Like

  2. Deborah said

    Well, I have an explanation – but I know just enough chemistry to be dangerous and not to judge for myself if this is in fact the only reason there is dextrose in Morton’s salt.

    “potassium iodide (the iodine in salt) is unstable; when exposed to oxidation, it would become free iodine (and thus lost); dextrose stabilizes the potassium iodide so that you enjoy the benefits of iodine; Morton’s introduced it in 1924 due to the incidence of goiter…”

    Here is more of the chemistry – albeit from the “Salt Institute,” a trade organization of which I’m sure Morton’s must be a major member!

    http://www.saltinstitute.org/news-articles/iodized-salt/

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    • Yup, that is what I have heard, so, the key is to buy salt without the iodine. I mentioned, I think, not having seen it on the container before and that was probably because I had purchased salt without the iodine.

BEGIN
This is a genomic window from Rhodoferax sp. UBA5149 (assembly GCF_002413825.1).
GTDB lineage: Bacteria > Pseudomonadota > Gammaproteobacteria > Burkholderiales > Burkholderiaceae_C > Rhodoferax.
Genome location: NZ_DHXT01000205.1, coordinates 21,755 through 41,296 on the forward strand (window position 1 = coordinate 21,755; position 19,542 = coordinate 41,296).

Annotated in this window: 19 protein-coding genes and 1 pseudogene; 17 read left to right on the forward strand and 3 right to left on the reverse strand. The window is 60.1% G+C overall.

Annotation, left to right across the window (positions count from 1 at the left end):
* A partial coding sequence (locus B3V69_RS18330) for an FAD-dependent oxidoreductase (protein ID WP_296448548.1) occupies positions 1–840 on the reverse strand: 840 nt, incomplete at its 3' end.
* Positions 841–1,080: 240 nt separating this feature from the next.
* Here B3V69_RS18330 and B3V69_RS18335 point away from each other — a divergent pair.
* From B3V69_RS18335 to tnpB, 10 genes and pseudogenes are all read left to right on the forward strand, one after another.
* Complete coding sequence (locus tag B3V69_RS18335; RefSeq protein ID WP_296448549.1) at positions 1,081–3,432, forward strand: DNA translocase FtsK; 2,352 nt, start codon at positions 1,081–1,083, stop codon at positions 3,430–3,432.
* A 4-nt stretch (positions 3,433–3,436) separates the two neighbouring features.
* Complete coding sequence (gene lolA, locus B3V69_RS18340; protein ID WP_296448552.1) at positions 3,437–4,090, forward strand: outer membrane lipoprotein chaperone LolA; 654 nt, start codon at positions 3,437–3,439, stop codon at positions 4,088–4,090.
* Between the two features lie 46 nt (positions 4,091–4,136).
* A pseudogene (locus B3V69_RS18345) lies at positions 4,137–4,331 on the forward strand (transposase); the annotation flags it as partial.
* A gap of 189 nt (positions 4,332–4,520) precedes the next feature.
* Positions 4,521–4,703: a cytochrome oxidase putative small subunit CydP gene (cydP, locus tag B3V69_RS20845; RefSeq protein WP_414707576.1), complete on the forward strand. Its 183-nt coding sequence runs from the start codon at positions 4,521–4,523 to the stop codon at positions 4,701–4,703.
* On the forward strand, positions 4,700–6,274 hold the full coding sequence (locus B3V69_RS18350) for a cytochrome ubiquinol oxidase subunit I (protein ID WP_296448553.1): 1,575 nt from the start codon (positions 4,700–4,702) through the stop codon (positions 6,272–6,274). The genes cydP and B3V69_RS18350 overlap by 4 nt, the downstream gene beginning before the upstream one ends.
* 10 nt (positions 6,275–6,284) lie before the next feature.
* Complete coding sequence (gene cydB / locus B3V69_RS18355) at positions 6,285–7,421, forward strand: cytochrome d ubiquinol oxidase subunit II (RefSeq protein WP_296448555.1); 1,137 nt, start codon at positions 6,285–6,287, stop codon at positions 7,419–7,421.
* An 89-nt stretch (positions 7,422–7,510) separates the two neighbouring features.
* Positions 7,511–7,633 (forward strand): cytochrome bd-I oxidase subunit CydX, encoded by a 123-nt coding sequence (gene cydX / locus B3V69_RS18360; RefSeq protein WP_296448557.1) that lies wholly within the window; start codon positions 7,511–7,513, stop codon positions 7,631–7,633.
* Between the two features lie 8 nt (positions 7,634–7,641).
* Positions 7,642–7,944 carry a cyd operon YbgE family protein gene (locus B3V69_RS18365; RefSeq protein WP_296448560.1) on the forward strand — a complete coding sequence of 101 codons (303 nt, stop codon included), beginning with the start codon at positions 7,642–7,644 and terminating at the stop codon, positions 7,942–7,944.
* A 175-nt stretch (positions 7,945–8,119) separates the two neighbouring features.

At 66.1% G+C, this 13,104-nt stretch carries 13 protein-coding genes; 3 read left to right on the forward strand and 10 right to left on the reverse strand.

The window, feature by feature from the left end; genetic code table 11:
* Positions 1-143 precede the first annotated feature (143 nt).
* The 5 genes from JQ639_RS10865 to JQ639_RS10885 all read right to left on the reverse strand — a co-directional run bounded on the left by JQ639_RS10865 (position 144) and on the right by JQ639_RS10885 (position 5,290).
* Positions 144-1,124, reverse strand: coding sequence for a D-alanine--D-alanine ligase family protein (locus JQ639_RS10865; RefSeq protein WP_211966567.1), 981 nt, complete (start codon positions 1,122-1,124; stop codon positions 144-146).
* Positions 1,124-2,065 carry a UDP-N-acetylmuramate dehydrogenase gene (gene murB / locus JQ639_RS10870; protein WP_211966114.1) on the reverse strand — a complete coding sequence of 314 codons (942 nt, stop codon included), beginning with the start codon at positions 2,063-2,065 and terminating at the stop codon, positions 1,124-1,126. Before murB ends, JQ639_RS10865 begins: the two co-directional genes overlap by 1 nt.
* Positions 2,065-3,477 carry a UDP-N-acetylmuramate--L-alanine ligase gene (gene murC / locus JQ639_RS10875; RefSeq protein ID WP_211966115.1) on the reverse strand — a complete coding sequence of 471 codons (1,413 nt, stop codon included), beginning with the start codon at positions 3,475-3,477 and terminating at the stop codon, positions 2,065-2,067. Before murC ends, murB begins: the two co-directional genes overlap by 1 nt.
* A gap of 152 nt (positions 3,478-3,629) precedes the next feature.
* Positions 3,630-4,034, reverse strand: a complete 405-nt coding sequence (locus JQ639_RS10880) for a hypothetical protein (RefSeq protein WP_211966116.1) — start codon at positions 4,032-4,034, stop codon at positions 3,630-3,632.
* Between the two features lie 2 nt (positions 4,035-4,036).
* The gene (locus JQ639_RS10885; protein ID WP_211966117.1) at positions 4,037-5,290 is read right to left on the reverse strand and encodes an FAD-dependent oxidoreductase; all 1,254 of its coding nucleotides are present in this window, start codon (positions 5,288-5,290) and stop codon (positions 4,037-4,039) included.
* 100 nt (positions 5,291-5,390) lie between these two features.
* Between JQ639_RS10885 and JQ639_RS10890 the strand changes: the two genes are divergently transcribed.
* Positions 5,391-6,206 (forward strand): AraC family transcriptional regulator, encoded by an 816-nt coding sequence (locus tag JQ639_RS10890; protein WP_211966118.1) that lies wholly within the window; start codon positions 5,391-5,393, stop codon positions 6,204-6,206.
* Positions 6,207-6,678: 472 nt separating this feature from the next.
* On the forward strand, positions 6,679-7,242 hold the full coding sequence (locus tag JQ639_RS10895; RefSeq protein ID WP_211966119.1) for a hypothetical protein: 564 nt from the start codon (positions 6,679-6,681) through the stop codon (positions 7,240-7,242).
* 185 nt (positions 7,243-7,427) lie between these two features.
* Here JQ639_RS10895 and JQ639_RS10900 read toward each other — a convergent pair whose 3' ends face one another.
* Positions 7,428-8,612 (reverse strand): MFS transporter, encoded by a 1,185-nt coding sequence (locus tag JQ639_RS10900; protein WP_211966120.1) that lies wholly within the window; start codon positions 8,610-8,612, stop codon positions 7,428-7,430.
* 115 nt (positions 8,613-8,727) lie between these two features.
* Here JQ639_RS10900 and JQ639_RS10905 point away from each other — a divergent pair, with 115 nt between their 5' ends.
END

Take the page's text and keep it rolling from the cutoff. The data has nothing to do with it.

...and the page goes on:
And the real problem here — in my opinion, is that sugar is in EVERYTHING, as I mentioned. It is in too many things that it REALLY does not need to be in. So if, one wants to say it “NEEDS” to be in this salt because of the iodine, ok, fine, then in order to avoid salt with sugar in it don’t buy the kind with iodine. And, also, dextrose is CORN SUGAR, where again, corn is in everything. And, perhaps people are up on the fact, that pretty much all of our corn has been genetically modified. So . . . thanks, but I will opt for salt with just salt.